But you still make something new. At Christmas, the audience was treated to a wonderful treat: a Christmas program of your music and Jānis Peters' poetry, "Mierinājums", performed by you, the young singer Paula Saija, the actor Gundars Grasbergs, the vocal group Insomnia...

I tried to see how would it turn out... A musical girl. And Peters' words were brilliant. People need to find solace after the turmoil that surrounds them every day. But speaking of young singers... Tell me, have you seen that after the singing competition, after the X Factor, those winners still appear somewhere? They don't understand that after winning a competition they have to start working and somebody must help them. So, I help them sometimes... In two months, I want to do a program with that girl... I tell her: change the order in your name, it will sound nicer... Saija Paula. (Laughs.) What's next - I don't know. I should slow down a bit.

You are working non-stop.

Am I really working that much? I have been working at this pace and intensity all my life. I can only thank God that I still know how to move towards the piano, how to find where the Do note is on the keys, and then how to walk away with my head held high. At my age, it already seems like the limit of my capabilities... On January 12, my birthday, the Small Hall of Dzintari will hear a new variation of an old piece of mine - "Spēļu nakts Duntes krogā". My big band and I will play, Framest will sing. We should play it in the real Duntes pub in the summer...

What did you think was the most brilliant event last year?

It was good that we were able to play a concert with Elīna Garanča. She is a classical opera singer, a star, she knows what she is doing. Elīna sang beautifully in our concert. In a way, it was a tribute to her mother, Anita Garanča. The concert was quite a labor-intensive event and required quite a lot of money. Now you have to pay for each spotlight... In the past, did anyone ever ask for anything in the countryside? Just come and play... Now the most important factor everywhere is just money. Only money.

And where does that leave human relationships?

Well, depends on the place... Those managers of cultural centers have to survive somehow. They don't get any big money. I can't complain, I'm still treated well, thank God... For example, Gors in Rēzekne. I'm keep getting invited there, but it's difficult - three hours on the road, three hours back... But it's one of the few places that all artists praise.

How are other concert halls doing? Not so brilliant. But everybody tries to figure out what to do and how to do it - Liepāja, Cēsis and Ventspils. Now it's getting more and more difficult to get people into concert halls. People are afraid, and there are fewer and fewer people.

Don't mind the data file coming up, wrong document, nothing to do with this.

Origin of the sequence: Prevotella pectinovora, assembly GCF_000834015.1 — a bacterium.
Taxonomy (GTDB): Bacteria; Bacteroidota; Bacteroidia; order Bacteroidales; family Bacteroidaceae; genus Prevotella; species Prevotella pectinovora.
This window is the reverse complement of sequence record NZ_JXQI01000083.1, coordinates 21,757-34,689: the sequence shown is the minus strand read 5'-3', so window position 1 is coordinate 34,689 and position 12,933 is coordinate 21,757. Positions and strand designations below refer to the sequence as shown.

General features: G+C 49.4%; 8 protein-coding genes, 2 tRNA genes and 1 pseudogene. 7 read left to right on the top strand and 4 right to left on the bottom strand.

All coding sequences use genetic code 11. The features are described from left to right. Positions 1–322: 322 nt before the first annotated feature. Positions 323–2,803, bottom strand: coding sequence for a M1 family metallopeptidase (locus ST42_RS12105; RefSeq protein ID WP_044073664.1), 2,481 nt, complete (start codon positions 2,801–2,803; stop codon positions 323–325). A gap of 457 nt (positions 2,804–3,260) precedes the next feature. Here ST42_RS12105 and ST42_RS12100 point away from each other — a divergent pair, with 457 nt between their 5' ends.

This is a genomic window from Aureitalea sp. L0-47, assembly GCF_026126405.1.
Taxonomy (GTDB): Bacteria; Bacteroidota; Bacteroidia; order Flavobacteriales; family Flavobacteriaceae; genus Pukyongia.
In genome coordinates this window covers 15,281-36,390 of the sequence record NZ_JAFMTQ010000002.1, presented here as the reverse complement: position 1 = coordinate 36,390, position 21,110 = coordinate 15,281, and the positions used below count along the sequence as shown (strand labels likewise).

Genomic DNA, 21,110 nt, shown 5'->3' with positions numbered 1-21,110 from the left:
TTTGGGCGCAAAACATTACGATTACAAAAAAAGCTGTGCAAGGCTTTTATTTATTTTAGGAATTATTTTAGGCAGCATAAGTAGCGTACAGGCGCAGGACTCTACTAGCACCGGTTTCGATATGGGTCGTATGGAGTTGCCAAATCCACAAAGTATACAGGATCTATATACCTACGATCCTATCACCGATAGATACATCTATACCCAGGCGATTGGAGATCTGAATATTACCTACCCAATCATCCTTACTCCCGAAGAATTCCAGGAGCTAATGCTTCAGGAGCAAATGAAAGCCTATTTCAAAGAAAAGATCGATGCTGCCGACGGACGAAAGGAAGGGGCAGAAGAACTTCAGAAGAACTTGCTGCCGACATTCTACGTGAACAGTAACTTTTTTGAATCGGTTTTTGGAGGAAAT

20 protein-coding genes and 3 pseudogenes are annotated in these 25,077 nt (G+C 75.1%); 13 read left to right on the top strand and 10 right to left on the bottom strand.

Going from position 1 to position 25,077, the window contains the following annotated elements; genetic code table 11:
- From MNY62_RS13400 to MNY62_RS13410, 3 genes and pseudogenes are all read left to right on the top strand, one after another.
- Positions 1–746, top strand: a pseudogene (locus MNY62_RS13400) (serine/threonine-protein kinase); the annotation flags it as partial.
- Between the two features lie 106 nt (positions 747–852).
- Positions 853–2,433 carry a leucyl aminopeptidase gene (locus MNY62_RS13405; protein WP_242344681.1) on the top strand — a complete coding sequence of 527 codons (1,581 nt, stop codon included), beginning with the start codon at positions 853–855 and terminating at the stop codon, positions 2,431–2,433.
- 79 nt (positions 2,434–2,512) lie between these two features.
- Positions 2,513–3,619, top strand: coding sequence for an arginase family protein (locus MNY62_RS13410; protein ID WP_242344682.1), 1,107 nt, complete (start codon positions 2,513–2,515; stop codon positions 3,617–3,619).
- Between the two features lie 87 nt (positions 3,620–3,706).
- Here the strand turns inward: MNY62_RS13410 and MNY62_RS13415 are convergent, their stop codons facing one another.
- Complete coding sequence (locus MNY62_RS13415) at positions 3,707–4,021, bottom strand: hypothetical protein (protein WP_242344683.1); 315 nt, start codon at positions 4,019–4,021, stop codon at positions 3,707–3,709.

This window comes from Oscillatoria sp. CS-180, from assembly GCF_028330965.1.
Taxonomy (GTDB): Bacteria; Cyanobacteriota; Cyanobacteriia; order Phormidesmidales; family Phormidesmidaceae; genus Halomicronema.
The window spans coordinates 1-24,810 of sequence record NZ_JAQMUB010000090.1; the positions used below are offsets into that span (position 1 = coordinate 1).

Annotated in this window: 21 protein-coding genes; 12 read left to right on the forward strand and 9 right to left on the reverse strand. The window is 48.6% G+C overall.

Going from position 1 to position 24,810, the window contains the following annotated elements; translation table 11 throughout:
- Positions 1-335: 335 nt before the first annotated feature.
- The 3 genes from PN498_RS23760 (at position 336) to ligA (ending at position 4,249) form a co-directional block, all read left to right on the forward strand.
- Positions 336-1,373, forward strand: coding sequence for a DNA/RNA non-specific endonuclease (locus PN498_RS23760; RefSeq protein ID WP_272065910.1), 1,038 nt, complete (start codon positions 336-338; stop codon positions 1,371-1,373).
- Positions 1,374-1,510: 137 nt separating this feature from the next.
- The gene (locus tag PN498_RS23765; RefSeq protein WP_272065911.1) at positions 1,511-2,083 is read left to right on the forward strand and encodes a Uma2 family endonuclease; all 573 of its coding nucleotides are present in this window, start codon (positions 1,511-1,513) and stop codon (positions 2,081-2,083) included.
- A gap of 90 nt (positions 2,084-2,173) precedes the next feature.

But they are still going to build a concert hall in Riga.

Well, that topic can be taken out of circulation. For 30 years everyone has been talking about it, especially in the last few years: yes, we need a concert hall. But in the meantime, for example, a concert hall is being built in Ventspils. There are many who want to write off the success of Ventspils, but let us not be dishonest! Because the city has been created, the music school and the concert hall have been built. Therefore, we should not take this success away from Aivars Lembergs, who has achieved all this. His imprisonment is incomprehensible to me; he could have easily kept sitting by his lake and fishing. They found one to hang all the blame on, and now some people are happy...

It is very good that there are these concert halls. There will come a time when they will be one hundred percent full. What else can we be proud of but our artists? What else can we be so happy about?

But this joy needs funding. For example, a symphony orchestra has to be maintained by the state; it will never earn the money to maintain itself. Similarly, the opera and the theatre have to get money from somewhere. That is why there must be people in government who are enthusiastic about culture.

At the moment, the situation is such that there is no one to talk to about problems in culture. In Soviet times, there was Miervaldis Ramāns (Chairman of the State Plan Commission of the Latvian SSR, until 1990 Deputy Chairman of the Council of Ministers of the Latvian SSR - E.V.), who gave us money so that we could buy musical instruments... He understood that we needed them.

There was also Vladimirs Kaupužs, the Minister of Culture. Whatever one may say about him, he managed to preserve the Latvian Song Festival through the Soviet years. But now we only know how to say that everybody "in those days" was a Chekist... But "in those times", for some reason, a number of great Latvian poets appeared - Imants Ziedonis, Ojārs Vācietis, Jānis Peters...